AC: In the last two or three seasons, I've seen a really strong place for a certain kind of well-crafted American comedy -- The Sisters Rosensweig, Born Yesterday, Sylvia -- and that's missing from the upcoming season. Since Alice directed all three of those shows, does that have to do with her leaving, or are you just trying different things this year?

DS: Well, those comedies have been good to us. Sylvia, Born Yesterday, and Sisters Rosensweig had really favorable audience response, and I think it was borne out of that that Angels has been sitting on the burner, simmering, for three years. "When are we going to embark on this?" That and trying to make sure that the Gospel-type things that take a huge amount of financial resources, as well as energy on the part of the staff, that those are well-placed and that they don't cancel each other out.

This year, there wasn't a new comedy that had come to the forefront that we were interested in. We did look at some classics, and I don't think those are eliminated from the mix. I loved seeing Present Laughter in New York, the way that was re-envisioned this time. I know that direction has been criticized, but to me it made that piece so alive, and I know that that style of production would fit Austin. It may not be how Noel Coward conceived it, but the freshness and daring was very at home. So, I'm interested in projects and returning to those plays with this city in mind.

And the August Wilson piece, even though it's a drama, there are several sequences which are really funny. And there's spontaneous blues singing, and that felt very much a part of Zach Scott. That sort of exuberance and feeling, that's very much what happens to us here, when we're in rehearsals or breaks between rehearsals; that magnetic thing just goes on. At Threadgill's last night, a Janis recording came on, and Andra just burst into it. It's so much within those people that there's a constant need just to express that.

Anyway, I wasn't worried about the absence of an American comedy this year. We have plenty of light stuff on the season, you know?

AC: You're continuing to play to some of your strengths. You're bringing back Forever Plaid and adding The Taffetas, and you have the Schoolhouse Rock musical, and there's clearly an audience for that.

DS: There is! All the performers here are of an age that that's how they learned the Preamble to the Constitution and stuff like that. I don't know, it's just one of those crazy pop culture things that fits into the mix. The neat thing is that we haven't really had a mainstage show that was great for kids. We've been doing that stuff through InterAct and PlaySpace and the Performing Arts School, so it's a chance for us to bring that mainstage caliber to a production for families, as well as for people my age who saw that stuff the first time around.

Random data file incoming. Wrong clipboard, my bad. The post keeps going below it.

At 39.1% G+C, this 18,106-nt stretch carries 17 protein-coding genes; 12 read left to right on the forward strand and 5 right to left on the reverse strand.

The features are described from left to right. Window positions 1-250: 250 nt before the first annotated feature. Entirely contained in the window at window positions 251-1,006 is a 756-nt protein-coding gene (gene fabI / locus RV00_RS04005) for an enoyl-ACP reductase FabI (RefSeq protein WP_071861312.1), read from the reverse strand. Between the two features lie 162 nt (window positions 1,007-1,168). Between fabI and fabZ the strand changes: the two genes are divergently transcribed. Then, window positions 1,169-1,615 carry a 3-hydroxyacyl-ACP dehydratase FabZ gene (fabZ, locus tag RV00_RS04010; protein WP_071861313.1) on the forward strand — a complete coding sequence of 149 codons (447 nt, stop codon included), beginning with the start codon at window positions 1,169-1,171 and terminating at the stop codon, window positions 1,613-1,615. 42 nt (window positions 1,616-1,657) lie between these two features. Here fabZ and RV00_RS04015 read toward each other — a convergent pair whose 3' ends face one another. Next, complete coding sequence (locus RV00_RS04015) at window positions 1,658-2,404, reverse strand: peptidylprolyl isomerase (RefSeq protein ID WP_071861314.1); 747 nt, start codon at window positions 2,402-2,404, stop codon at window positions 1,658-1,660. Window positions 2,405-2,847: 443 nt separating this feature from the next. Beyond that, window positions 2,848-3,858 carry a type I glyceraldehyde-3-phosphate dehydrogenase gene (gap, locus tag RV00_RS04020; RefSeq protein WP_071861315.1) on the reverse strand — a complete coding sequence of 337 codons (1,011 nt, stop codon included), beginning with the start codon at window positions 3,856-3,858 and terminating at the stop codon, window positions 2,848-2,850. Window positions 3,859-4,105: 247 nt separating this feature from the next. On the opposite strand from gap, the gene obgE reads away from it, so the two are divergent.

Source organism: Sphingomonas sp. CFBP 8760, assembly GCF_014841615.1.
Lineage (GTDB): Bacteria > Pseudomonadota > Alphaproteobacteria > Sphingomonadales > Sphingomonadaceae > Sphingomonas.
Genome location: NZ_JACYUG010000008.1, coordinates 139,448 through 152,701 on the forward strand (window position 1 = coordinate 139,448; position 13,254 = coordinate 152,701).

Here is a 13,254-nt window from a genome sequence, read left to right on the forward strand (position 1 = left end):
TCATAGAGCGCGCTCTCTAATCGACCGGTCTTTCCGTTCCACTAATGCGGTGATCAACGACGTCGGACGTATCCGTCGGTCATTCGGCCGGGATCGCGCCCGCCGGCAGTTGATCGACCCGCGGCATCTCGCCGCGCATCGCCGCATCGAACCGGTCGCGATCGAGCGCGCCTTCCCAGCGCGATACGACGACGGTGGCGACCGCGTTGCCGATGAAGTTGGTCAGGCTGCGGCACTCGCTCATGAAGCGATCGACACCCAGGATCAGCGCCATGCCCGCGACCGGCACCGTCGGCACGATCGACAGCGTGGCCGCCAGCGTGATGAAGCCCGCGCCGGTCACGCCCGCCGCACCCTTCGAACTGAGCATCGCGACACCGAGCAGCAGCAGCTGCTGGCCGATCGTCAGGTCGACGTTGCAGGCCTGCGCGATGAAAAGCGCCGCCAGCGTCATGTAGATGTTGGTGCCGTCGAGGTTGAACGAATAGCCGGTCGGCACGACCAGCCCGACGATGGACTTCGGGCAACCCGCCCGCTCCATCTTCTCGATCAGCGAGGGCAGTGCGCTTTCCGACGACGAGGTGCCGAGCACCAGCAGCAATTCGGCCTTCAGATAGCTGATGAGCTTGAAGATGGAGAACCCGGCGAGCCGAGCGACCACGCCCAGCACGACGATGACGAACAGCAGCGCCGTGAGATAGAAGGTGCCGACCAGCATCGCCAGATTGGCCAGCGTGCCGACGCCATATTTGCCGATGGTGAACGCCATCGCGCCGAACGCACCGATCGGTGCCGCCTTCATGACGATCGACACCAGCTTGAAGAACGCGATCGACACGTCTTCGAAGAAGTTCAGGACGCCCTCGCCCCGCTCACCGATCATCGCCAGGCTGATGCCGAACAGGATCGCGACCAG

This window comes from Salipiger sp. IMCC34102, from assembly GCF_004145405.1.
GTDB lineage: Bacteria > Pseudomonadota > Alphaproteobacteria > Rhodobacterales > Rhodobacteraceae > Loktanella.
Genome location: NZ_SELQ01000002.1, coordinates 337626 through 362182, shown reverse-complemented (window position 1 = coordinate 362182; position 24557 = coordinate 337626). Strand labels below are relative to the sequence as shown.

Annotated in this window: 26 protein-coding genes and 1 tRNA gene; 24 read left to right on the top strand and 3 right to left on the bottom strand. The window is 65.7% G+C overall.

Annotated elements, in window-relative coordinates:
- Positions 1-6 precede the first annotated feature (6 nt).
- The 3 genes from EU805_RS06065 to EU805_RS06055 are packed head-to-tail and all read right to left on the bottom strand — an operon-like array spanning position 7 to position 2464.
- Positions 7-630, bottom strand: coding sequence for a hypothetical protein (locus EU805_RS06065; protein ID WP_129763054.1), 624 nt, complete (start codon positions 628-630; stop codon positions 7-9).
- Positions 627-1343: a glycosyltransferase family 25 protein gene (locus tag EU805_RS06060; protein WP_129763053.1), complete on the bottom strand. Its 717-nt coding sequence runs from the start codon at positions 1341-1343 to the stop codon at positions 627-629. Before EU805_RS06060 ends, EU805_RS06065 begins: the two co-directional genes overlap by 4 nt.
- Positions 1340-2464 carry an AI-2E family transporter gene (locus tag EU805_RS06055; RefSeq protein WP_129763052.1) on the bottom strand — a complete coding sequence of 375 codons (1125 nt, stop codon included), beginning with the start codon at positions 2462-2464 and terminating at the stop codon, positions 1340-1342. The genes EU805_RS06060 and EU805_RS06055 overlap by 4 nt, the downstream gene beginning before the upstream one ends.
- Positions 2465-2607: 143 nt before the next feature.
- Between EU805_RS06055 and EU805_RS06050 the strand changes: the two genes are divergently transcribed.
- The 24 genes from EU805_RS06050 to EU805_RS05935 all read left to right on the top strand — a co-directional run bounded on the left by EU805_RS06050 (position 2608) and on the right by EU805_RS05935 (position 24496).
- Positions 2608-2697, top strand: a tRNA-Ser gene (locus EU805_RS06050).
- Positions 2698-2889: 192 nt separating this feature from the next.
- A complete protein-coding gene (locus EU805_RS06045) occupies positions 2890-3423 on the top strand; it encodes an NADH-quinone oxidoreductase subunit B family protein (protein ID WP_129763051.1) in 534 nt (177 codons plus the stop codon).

We knew that we wanted Plaid to return this year, and Taffetas was a good alternative for subscribers who may not like Tommy. People love Plaid so much and we thought if they love Plaid, they'll love Taffetas. I guess it really applies to our first rule about any of this: It better be entertaining. You can't teach a lesson or be informative or whatever without being entertaining. And these shows are pure entertainment for entertainment's sake. I don't feel apologetic for them because we always produce them first-rate. We invest as much heart and energy into those projects as the things which keep us here working late at night.

AC: And then there's Chicago....

DS: Well, there is no Chicago. [laughs] I got my letter yesterday saying that the national tour will interfere. So we won't have Chicago. Maybe next year. I love that piece, and when we do get to do it, it will be a step forward in our musical growth. I put it at the end of the season so I would have enough time to land the right choreographer and leads because people are going to come with the expectation of the dancing being really hot....

AC: ...and seeing Bebe Neuwirth and Ann Reinking.

DS: That's right. And they should be able to get it. I know that when that was put on our season, the question marks came up. "There's not an actress in town who's a triple threat. Who's gonna do that?" I want the audience's confidence that if we've got it on the season, we're going to do it right. When Dreamgirls came up, "There's not an Effie in this town," is what I kept hearing. "How are they going to pull that off? It's such a big cast." I know we'll do a bang-up job with Chicago because we're going to get the right personnel.

AC: That leads me to two questions. The first concerns artist-driven projects. It seems that part of what's grown out of Beehive and other projects here is that certain artists prove so strong, you spin off satellite projects starring them: Soul Sisters with Judy Arnold and Andra Mitrovich, Love, Janis with Andra, Ruthless! with Joe York. Do any projects on the upcoming season reflect the sense of "These are the artists that we've worked with successfully and want to keep working with?"